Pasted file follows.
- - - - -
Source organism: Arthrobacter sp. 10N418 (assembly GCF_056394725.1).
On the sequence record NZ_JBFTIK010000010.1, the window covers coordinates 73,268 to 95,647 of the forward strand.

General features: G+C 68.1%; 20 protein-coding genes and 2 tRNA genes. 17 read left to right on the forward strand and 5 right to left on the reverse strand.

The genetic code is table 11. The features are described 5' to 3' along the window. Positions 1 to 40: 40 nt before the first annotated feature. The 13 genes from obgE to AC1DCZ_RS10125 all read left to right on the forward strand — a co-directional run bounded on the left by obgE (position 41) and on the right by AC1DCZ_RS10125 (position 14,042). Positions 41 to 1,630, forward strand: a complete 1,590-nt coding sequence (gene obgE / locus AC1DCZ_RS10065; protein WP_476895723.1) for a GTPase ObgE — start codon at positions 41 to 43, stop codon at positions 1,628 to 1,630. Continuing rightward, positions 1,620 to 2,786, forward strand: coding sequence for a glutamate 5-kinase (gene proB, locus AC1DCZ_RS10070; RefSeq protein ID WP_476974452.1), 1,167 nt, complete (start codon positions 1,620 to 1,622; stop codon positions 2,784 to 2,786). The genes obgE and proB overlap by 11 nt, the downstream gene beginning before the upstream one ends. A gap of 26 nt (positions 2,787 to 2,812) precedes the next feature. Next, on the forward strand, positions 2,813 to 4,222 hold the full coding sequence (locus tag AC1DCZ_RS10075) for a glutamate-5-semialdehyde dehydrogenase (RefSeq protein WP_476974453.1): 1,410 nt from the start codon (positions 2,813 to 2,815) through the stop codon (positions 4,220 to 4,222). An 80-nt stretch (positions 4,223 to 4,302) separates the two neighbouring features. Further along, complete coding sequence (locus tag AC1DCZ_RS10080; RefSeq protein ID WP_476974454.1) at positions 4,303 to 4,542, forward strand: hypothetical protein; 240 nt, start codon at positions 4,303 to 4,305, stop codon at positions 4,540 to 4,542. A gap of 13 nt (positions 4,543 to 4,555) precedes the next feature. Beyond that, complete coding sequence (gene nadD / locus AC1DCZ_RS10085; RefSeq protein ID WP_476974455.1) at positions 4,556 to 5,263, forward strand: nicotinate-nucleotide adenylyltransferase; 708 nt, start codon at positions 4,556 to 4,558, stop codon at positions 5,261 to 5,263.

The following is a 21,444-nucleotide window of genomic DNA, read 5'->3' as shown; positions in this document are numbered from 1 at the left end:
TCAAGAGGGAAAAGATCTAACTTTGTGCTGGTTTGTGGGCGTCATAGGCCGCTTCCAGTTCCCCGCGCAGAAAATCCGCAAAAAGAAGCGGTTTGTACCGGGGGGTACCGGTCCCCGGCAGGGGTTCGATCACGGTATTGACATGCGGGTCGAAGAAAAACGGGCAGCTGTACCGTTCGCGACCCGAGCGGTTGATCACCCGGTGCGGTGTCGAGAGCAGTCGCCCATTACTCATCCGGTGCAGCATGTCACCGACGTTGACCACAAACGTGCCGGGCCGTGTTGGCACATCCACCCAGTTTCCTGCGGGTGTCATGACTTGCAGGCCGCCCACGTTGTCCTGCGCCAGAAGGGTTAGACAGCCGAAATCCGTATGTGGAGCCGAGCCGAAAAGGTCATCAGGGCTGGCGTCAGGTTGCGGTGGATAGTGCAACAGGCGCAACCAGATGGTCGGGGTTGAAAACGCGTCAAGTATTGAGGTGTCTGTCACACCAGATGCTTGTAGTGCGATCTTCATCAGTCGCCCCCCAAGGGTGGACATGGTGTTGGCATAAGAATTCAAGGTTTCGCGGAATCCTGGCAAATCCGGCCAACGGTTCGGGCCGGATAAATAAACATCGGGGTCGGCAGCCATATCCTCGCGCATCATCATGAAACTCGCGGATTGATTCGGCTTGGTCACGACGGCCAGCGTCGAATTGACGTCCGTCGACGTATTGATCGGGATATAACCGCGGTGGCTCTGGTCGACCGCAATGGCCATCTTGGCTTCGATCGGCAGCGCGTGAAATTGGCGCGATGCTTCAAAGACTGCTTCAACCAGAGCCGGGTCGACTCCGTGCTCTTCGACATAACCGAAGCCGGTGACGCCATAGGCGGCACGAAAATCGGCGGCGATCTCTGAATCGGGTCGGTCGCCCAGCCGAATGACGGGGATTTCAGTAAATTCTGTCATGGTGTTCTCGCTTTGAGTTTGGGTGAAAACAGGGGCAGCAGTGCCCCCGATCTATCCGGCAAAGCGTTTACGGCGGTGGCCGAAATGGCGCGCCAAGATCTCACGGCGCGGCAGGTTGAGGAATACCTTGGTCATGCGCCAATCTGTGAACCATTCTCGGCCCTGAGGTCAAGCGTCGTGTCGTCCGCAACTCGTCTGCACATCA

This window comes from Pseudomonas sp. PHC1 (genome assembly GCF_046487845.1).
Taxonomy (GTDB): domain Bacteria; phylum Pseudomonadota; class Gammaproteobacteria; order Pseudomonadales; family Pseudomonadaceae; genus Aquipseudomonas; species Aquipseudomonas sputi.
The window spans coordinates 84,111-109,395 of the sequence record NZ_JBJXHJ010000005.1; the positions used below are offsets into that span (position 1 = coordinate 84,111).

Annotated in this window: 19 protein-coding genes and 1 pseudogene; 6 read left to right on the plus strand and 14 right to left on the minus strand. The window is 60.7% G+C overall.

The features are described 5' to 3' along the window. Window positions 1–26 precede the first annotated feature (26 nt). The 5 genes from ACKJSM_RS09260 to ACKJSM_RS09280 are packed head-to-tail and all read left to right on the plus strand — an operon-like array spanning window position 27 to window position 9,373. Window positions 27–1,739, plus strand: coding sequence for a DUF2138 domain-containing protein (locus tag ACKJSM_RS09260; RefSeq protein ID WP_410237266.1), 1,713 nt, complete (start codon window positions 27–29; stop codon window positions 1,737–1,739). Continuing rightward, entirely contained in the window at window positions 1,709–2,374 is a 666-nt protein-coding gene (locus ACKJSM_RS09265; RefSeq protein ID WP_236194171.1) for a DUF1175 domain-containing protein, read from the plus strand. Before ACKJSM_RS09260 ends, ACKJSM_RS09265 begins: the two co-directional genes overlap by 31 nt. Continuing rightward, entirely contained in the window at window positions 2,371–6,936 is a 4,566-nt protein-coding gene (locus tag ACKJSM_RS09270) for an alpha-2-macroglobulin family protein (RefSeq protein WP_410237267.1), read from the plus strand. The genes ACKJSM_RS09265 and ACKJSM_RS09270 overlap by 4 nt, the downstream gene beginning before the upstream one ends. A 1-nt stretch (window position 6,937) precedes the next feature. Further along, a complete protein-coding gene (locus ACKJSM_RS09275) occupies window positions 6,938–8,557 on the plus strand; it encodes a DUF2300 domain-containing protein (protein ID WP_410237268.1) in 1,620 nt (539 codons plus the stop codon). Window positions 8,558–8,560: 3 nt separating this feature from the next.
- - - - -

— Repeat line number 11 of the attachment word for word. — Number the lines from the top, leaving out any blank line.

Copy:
The features are described 5' to 3' along the window. Window positions 1–26 precede the first annotated feature (26 nt). The 5 genes from ACKJSM_RS09260 to ACKJSM_RS09280 are packed head-to-tail and all read left to right on the plus strand — an operon-like array spanning window position 27 to window position 9,373. Window positions 27–1,739, plus strand: coding sequence for a DUF2138 domain-containing protein (locus tag ACKJSM_RS09260; RefSeq protein ID WP_410237266.1), 1,713 nt, complete (start codon window positions 27–29; stop codon window positions 1,737–1,739). Continuing rightward, entirely contained in the window at window positions 1,709–2,374 is a 666-nt protein-coding gene (locus ACKJSM_RS09265; RefSeq protein ID WP_236194171.1) for a DUF1175 domain-containing protein, read from the plus strand. Before ACKJSM_RS09260 ends, ACKJSM_RS09265 begins: the two co-directional genes overlap by 31 nt. Continuing rightward, entirely contained in the window at window positions 2,371–6,936 is a 4,566-nt protein-coding gene (locus tag ACKJSM_RS09270) for an alpha-2-macroglobulin family protein (RefSeq protein WP_410237267.1), read from the plus strand. The genes ACKJSM_RS09265 and ACKJSM_RS09270 overlap by 4 nt, the downstream gene beginning before the upstream one ends. A 1-nt stretch (window position 6,937) precedes the next feature. Further along, a complete protein-coding gene (locus ACKJSM_RS09275) occupies window positions 6,938–8,557 on the plus strand; it encodes a DUF2300 domain-containing protein (protein ID WP_410237268.1) in 1,620 nt (539 codons plus the stop codon). Window positions 8,558–8,560: 3 nt separating this feature from the next.